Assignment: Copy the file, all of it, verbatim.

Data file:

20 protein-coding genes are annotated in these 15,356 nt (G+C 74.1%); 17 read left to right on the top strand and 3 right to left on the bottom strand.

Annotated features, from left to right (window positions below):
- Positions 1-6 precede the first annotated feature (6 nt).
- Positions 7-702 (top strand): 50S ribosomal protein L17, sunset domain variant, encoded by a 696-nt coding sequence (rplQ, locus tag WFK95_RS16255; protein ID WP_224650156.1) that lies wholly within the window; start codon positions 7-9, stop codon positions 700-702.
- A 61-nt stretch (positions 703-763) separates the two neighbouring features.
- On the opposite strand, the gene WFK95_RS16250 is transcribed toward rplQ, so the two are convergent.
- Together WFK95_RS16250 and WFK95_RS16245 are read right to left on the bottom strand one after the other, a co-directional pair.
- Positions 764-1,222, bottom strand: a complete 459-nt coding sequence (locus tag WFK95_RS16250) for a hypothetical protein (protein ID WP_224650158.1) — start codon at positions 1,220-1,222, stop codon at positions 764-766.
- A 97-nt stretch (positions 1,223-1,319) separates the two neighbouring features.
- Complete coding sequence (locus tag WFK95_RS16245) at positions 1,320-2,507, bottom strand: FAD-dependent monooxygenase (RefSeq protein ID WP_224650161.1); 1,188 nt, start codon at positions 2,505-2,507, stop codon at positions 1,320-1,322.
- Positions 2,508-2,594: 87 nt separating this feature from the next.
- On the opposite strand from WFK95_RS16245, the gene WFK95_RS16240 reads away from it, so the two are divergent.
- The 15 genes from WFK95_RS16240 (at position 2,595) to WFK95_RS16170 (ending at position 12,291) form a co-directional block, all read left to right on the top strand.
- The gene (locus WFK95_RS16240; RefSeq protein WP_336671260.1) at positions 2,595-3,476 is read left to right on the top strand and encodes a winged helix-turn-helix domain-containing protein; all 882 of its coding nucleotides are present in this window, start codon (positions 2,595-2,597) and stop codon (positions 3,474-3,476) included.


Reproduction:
20 protein-coding genes are annotated in these 15,356 nt (G+C 74.1%); 17 read left to right on the top strand and 3 right to left on the bottom strand.

Annotated features, from left to right (window positions below):
- Positions 1-6 precede the first annotated feature (6 nt).
- Positions 7-702 (top strand): 50S ribosomal protein L17, sunset domain variant, encoded by a 696-nt coding sequence (rplQ, locus tag WFK95_RS16255; protein ID WP_224650156.1) that lies wholly within the window; start codon positions 7-9, stop codon positions 700-702.
- A 61-nt stretch (positions 703-763) separates the two neighbouring features.
- On the opposite strand, the gene WFK95_RS16250 is transcribed toward rplQ, so the two are convergent.
- Together WFK95_RS16250 and WFK95_RS16245 are read right to left on the bottom strand one after the other, a co-directional pair.
- Positions 764-1,222, bottom strand: a complete 459-nt coding sequence (locus tag WFK95_RS16250) for a hypothetical protein (protein ID WP_224650158.1) — start codon at positions 1,220-1,222, stop codon at positions 764-766.
- A 97-nt stretch (positions 1,223-1,319) separates the two neighbouring features.
- Complete coding sequence (locus tag WFK95_RS16245) at positions 1,320-2,507, bottom strand: FAD-dependent monooxygenase (RefSeq protein ID WP_224650161.1); 1,188 nt, start codon at positions 2,505-2,507, stop codon at positions 1,320-1,322.
- Positions 2,508-2,594: 87 nt separating this feature from the next.
- On the opposite strand from WFK95_RS16245, the gene WFK95_RS16240 reads away from it, so the two are divergent.
- The 15 genes from WFK95_RS16240 (at position 2,595) to WFK95_RS16170 (ending at position 12,291) form a co-directional block, all read left to right on the top strand.
- The gene (locus WFK95_RS16240; RefSeq protein WP_336671260.1) at positions 2,595-3,476 is read left to right on the top strand and encodes a winged helix-turn-helix domain-containing protein; all 882 of its coding nucleotides are present in this window, start codon (positions 2,595-2,597) and stop codon (positions 3,474-3,476) included.